Two studies reveal the secret mechanisms behind our cravings for fatty foods
“We live in unprecedented times where excessive consumption of fats and sugars is causing an epidemic of obesity and metabolic disorders. This is how Mengtong Li, author of the study Gut-brain circuits for fat preference, recently published by the journal Nature, describes it.
You and I may think that this is not a discovery. Who does not know, already at the height of this century, that a diet of sugars and fats, constantly promoted by the maelstrom of fast food chains that abound in the world, destroys health indicators? It’s not new, it’s true. But what is currently a mystery being solved is knowing the exact and specific mechanisms by which the body ends up making people almost addicted to this type of junk food.
This research was able to reveal the internal connection between the brain and the gut, which is why, as shown by studies with mice developed by specialists from the Zuckerman Institute of Columbia University, USA, in these animals fat that reaches the gut triggers a signal that is transmitted to the brain through the nerves and causes the subsequent desire to eat fatty food again. What we can colloquially call a whim.
These observations open the door to the possibility of interfering with the connection between the gut and the brain, interrupting the desire for more fat, supporting healthier choices and tackling the growing global problem caused by overeating in some parts of the planet, the authors explained before Nature.
“If we want to control our insatiable desire for fat, science shows us that the key wire that drives those desires is the connection between the gut and the brain,” said Mengtong Li.
But this “gut weirdness” mechanism isn’t limited to fat. The researchers concluded that sugar activates the same gut mechanism to the brain.
Glucose activates a specific gut-brain circuit that communicates with the brain in the presence of gut sugar. No-calorie artificial sweeteners, on the other hand, do not have this effect.
“Research shows that the tongue tells the brain what we like, that is, what tastes sweet, salty, or fatty,” said Dr. Zucker, professor of molecular biochemistry and biophysics and neuroscience at Columbia’s Vagelos College of Physicians and Surgeons, but , he explains, “however, the gut tells our brain what we want, what we need.”
Mice in the spotlight
During observation, animals were offered bottles of water containing dissolved fat and bottles of water containing sweet substances. In just two days, the rodents showed a preference for water bottles containing fat. They retained their choice even when scientists genetically modified them so that they did not taste fat. Interestingly, although the animals could not taste the fat, they were forced to consume it.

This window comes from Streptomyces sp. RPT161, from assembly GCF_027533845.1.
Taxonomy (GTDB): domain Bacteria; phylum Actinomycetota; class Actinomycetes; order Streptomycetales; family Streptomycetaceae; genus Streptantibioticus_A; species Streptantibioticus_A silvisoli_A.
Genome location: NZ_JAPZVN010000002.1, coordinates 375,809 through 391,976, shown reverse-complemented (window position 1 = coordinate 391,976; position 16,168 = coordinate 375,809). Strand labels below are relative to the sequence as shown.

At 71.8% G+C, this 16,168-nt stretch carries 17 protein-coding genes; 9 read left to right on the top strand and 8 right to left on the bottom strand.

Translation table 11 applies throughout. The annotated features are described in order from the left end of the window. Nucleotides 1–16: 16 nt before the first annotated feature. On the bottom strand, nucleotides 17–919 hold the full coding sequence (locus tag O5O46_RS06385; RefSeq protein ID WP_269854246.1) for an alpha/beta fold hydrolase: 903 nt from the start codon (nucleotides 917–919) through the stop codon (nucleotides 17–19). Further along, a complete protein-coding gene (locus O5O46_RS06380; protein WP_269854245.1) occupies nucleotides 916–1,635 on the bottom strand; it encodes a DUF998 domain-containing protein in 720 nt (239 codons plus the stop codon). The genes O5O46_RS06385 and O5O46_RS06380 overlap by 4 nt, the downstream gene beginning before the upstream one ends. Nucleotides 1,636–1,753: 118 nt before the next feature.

The researchers believe that fat must activate specific brain circuits that govern the animals’ preference for fat. To find these communication pathways, they measured brain activity in mice while they ate fat.
The results showed that neurons in the caudal nucleus of the solitary tract, which are located in the brainstem, the most primitive region of the brain, were activated. Something that also happened in the previous sugar study. Neurons in the vagus nerve, which connects the gut to the brain, also moved when the mice had fat in their guts.
Next, the researchers focused on the gut, specifically the endothelial cells that line it. Two groups of cells were found to send signals to neurons in the vagus nerve in response to fat.
This was explained by the lead author of the study: “A group of cells functions as a common sensor for essential nutrients, responding not only to fat but also to sugars and amino acids,” explains Li. “The other group responded only to fat, potentially helping the brain distinguish fat from other substances in the gut.”
Following the findings, the scientists blocked the activity of these cells by administering a drug to the mice. None of the cell groups signaled anything, and the vagus neurons did not respond to the fat in the gut. They also used genetic techniques to turn off these vagal neurons, and in both cases the mouse lost interest in fat.
What about sugar?
In addition to this team’s studies, another discovery about the effect of sugar on gut microbiota has arrived in parallel with these studies of “cravings” and their mechanisms.
Gut microbiota can work to benefit our health, but sugar transforms it.
Another study in mice found that dietary sugar alters gut microbiota in ways that lead to metabolic disease, prediabetes and weight gain.
A Western diet high in fat and sugar can cause obesity, metabolic syndrome and diabetes, but until now the exact mechanism by which it causes these changes in the body was unknown. In recent years, it has been discovered that gut bacteria can have a much greater influence than previously thought.
The gut microbiota, which is essential for the nutrition of all animals, has been extensively studied in a mouse population. Researchers at Columbia University decided to take a closer look at the effects of a Western-style diet on the microbiota of laboratory mice.
After four weeks on the diet, the animals showed symptoms of metabolic syndrome, including weight gain, insulin resistance and glucose intolerance. Their microbiomes have changed dramatically, with a complete change in gut bacteria.
Now, with the results of the two studies, it will be possible to think of pharmacotherapeutic ways to interrupt this intestinal-neuronal connection to avoid fat hunger, as well as methods to prevent the negative transformation of the microbiota of good intestinal bacteria in the presence of sugar .. Let’s hope that our habits accompany so much effort.